Sinn Fein are currently enjoying the strongest polling performance in the history of the party, have some of the most high profile and outspoken candidates in the Dail (Pearse Doherty and Mary Lou McDonald to name two), and are masters at drumming up youth support. They are also masters however at masking their glaring faults. Taking away the chequered history of the party and a number of its members, Deputy Adams in particular, the lack of a coherent economic policy is the biggest problem most informed voters have with the party. The philosophy adopted by the party of supporting anything that is in any way populist has led to a massive rise in the polls but one look at the policies adopted by the ‘All Ireland Party’ north of the border will demonstrate that this mantra does not fit.
Labour as it stands are about to suffer a Green Party style meltdown. In the last election delivered a higher return than I think Eamon Gilmore even imagined was possible but the policies quickly shifted once they singed up to the current coalition and the bark of ‘Labours way or Frankfurt’s way‘ was forgotten and it became more about Fine Gael’s five point plan with a few pleading adjustments. While there was little that Labour could do about the economic situation they found themselves in, they could have done so much more to inspire the confidence of the people. They had the opportunity to lead the way and pioneer improvements in government and judicial structures. The change of leadership nearly twelve months ago has done little for them in terms of public opinion so it looks like they are to spend a term or two on the scrapheap. Given the broken promises of the last election it is hard to say this is unjustified.
Renua is the new kid on the block, formed by those who were expelled from their parties for expressing opinions seen as regressive, and against adjustments that were needed to bring Ireland to the 21st century. Lucinda Creighton is undoubtedly a very capable politician, but her views of the world are antiquated and she would fit in better with the founders of Cumann na nGael than she would in modern Ireland. As of now they have no coherent strategy or policies which is reflected in the polls. Lucy might maintain dreams of being the King-maker in the next election but I think the idea of anyone reaching out to Renua for support in that situation will be a last resort.
Independents are possibly the biggest loss to the Irish electorate as the current establishment stands. As it stands they become one of three things. The first of these is much lampooned caricatures like Mick Wallace and his pink shirts who shout loud and often but nobody really pays attention. The second is those like Shane Ross, who do good work in the background but ultimately are limited in their impact due to the fact that they are outnumbered by the parties around them. The third of these is akin to the Healy-Raes (Michael and his father before him) who are more concerned with pot holes in their constituency than the matters of the national Parliament. Independents should, and I stress should, be vocal in opposition on both a local and more importantly a national level. There are not many out there who are fulfilling this purpose at the moment.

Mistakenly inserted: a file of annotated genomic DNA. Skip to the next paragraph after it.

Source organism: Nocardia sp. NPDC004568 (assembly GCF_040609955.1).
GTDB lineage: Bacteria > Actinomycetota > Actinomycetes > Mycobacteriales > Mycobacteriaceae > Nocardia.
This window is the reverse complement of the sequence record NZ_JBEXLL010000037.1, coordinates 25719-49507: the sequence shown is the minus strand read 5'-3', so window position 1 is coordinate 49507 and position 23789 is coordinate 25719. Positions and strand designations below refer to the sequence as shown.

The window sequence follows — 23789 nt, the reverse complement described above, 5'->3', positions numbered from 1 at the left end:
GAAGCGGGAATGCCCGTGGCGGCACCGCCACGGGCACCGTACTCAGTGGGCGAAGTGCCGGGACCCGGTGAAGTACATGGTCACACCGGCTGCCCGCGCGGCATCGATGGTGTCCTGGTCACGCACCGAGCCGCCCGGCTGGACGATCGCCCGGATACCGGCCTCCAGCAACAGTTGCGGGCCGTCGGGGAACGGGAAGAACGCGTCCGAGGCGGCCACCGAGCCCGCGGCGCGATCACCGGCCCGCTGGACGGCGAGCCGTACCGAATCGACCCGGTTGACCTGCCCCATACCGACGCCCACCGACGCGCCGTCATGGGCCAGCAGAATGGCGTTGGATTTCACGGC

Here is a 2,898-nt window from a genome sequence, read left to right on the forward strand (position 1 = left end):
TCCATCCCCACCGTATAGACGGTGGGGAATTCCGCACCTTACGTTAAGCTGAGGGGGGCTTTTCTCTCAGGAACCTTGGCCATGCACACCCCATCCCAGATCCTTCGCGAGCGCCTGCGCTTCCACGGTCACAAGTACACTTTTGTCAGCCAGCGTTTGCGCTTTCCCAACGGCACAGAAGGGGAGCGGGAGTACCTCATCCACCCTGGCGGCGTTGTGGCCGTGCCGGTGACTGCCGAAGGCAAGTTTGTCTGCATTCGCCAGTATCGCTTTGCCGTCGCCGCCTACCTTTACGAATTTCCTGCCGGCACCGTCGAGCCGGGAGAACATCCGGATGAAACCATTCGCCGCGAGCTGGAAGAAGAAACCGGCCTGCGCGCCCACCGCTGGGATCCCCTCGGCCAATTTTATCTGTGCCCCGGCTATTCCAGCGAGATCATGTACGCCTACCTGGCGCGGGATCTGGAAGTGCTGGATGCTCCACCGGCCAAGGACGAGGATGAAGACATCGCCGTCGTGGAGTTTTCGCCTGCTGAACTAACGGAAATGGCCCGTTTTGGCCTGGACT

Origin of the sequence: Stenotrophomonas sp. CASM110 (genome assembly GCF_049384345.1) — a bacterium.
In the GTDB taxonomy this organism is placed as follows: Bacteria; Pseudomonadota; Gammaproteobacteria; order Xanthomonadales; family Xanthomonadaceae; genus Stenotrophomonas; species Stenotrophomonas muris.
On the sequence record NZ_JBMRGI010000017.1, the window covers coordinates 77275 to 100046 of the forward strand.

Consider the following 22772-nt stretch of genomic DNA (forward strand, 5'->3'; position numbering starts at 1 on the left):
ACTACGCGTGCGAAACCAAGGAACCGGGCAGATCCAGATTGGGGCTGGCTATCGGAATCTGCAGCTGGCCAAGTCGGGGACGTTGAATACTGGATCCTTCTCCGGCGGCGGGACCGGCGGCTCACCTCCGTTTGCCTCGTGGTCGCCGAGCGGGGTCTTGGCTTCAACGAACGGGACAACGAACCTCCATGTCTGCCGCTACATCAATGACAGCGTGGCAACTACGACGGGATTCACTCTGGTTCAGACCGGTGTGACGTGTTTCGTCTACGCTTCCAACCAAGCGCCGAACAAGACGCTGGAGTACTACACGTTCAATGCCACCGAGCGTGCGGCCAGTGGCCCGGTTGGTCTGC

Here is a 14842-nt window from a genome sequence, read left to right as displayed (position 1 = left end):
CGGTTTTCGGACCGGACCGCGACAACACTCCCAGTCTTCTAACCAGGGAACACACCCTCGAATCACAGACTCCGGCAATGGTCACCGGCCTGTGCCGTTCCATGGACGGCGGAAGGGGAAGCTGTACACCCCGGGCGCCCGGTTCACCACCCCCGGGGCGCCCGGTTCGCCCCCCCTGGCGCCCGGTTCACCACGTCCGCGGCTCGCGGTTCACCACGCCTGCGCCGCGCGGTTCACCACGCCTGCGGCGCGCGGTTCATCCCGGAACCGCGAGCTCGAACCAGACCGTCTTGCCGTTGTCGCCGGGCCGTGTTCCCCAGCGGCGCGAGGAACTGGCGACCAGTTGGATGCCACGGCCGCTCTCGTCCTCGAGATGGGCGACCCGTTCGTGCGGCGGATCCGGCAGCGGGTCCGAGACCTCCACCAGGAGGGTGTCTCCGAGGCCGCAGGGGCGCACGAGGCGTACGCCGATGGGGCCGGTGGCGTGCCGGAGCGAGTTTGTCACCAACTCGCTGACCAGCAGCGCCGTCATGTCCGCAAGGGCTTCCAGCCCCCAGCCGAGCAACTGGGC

As things stand it is hard to imagine an outcome where Fine Gael do not end up back in power, perhaps without any whining voice like Labour in the background. Blueshirt or not it is hard to deny that FG have done a decentjob and have been a relatively steady hand when it comes to the economy, the latest actions are something that would be more expected from Bertie’s regime than that of Enda Kenny. The question must be asked as to whether it is possible to win an election today without resorting to some form of short term gain for the electorate. The tangible effects of the recent economic growth, fuelled by low interest rates, are yet to be felt in the pocket of the regular public (both public and private) and the strategy of FG is to accelerate the effects so that they can benefit at the polls. The major issue with this is that the recovery – while going well at the moment – is far from complete. Given that we are currently at the mercy of so many factors (The ECB, the global economy, the markets, the fate of the Euro, a potential Brexit), Enda would be better advised to be more prudent with our finances and guard the economy against a negative outcome to any of the above. But how many seats would this leave them with come election time?